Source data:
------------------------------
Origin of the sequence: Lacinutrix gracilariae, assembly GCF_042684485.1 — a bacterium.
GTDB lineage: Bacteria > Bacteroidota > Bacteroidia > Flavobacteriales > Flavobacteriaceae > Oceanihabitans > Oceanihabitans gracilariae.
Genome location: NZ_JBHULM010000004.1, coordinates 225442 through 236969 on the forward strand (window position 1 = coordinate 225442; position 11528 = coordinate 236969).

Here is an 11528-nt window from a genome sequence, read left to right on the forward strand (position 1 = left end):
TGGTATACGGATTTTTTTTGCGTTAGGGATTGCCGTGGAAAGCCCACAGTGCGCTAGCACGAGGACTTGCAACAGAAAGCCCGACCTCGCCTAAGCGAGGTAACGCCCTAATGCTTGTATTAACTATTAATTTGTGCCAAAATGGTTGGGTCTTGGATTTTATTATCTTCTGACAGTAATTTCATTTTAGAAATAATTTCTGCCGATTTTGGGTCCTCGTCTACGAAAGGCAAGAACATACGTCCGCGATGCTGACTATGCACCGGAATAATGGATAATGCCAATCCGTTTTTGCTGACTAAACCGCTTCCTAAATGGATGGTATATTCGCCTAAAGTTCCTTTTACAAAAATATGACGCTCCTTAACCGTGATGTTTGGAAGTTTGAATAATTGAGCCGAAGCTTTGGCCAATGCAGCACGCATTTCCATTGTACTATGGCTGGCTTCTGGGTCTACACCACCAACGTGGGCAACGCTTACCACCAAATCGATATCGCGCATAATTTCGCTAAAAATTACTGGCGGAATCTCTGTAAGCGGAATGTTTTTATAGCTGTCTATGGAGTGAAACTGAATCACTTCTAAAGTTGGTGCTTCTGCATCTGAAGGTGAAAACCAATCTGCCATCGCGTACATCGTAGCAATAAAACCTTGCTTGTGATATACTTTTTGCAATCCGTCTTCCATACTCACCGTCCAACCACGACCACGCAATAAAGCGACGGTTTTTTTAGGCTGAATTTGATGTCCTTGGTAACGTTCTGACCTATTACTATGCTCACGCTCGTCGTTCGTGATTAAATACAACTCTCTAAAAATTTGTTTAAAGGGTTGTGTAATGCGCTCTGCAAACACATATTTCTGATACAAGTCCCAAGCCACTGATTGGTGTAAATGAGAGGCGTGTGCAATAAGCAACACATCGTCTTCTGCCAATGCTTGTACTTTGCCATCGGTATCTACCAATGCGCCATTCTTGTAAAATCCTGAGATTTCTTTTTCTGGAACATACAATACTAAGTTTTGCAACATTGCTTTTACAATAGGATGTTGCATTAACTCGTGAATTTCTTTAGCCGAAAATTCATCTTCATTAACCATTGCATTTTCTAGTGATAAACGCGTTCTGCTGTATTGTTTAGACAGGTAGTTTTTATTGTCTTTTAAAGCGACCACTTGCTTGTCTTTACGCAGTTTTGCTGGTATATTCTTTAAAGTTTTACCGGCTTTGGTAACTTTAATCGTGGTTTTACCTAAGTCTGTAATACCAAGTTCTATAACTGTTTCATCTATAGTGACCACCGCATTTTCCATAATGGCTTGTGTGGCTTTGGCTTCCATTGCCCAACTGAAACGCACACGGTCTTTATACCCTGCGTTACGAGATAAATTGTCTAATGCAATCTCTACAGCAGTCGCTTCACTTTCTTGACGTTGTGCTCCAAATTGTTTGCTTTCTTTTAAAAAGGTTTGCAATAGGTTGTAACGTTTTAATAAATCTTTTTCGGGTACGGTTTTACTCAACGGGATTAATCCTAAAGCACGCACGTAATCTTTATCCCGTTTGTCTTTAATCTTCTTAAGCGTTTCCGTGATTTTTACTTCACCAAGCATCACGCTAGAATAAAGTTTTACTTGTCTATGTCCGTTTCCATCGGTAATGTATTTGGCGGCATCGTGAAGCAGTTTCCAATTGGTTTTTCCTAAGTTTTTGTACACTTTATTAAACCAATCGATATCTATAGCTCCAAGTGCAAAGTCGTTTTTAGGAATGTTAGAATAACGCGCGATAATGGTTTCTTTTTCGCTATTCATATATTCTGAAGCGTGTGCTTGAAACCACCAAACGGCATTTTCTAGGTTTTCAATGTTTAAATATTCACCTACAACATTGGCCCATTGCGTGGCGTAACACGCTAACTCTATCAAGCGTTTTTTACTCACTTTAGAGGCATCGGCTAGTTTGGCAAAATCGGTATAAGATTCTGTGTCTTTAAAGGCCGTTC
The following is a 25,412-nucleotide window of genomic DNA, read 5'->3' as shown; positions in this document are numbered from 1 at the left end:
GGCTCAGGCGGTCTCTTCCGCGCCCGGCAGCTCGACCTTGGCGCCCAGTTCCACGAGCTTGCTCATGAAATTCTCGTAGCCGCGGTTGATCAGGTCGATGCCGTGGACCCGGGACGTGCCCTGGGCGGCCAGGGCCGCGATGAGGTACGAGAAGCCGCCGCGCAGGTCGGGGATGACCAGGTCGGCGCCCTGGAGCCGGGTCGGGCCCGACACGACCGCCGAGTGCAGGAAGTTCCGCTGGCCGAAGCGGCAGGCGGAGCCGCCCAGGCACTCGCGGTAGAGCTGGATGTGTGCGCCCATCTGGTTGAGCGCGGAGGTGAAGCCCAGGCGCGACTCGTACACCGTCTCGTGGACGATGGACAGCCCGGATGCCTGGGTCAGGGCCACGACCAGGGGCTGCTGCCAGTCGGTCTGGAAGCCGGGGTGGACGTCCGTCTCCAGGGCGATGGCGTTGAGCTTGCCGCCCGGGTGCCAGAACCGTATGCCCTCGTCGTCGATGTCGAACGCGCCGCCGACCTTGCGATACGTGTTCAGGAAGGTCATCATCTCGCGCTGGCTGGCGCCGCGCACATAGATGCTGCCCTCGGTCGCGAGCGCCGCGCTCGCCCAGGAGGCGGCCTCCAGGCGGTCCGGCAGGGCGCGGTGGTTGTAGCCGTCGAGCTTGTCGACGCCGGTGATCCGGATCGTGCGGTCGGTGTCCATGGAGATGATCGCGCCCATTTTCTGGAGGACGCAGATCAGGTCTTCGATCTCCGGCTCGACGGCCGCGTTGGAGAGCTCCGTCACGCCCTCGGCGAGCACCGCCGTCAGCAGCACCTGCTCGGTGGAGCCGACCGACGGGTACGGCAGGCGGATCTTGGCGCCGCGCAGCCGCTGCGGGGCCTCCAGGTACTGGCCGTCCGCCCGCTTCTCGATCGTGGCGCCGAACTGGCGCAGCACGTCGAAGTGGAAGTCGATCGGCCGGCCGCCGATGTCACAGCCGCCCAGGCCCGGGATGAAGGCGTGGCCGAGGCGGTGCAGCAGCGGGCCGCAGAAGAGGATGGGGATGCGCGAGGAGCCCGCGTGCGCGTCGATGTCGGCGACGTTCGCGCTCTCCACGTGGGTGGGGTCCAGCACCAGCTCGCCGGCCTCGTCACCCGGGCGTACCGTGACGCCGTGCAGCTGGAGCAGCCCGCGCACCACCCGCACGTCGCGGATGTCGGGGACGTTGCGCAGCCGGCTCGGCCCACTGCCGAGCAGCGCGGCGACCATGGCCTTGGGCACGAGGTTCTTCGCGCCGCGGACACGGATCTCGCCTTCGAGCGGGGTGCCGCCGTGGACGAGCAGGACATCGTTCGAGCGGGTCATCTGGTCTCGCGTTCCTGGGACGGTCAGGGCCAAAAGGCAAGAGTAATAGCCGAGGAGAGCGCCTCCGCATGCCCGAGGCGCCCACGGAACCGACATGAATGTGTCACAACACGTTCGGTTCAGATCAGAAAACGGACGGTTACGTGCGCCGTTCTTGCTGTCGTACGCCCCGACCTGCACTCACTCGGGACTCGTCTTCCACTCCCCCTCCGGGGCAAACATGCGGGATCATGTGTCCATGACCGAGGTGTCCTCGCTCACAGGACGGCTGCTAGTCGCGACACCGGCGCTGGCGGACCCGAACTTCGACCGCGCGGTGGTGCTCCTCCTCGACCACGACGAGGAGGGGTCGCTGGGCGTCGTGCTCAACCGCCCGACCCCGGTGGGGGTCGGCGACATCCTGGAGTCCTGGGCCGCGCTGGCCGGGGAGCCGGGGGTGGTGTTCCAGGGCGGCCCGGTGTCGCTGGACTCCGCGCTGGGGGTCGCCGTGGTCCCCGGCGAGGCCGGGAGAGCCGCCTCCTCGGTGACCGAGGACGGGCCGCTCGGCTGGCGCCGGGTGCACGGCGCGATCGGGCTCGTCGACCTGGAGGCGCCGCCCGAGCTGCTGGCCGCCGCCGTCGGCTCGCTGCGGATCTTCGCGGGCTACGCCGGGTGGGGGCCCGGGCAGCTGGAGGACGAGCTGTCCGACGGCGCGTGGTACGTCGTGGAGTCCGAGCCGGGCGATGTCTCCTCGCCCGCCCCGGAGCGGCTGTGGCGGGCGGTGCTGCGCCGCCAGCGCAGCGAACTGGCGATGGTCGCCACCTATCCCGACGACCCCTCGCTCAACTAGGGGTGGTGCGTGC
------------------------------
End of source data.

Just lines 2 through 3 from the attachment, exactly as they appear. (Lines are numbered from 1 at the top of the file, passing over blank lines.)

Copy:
GTDB lineage: Bacteria > Bacteroidota > Bacteroidia > Flavobacteriales > Flavobacteriaceae > Oceanihabitans > Oceanihabitans gracilariae.
Genome location: NZ_JBHULM010000004.1, coordinates 225442 through 236969 on the forward strand (window position 1 = coordinate 225442; position 11528 = coordinate 236969).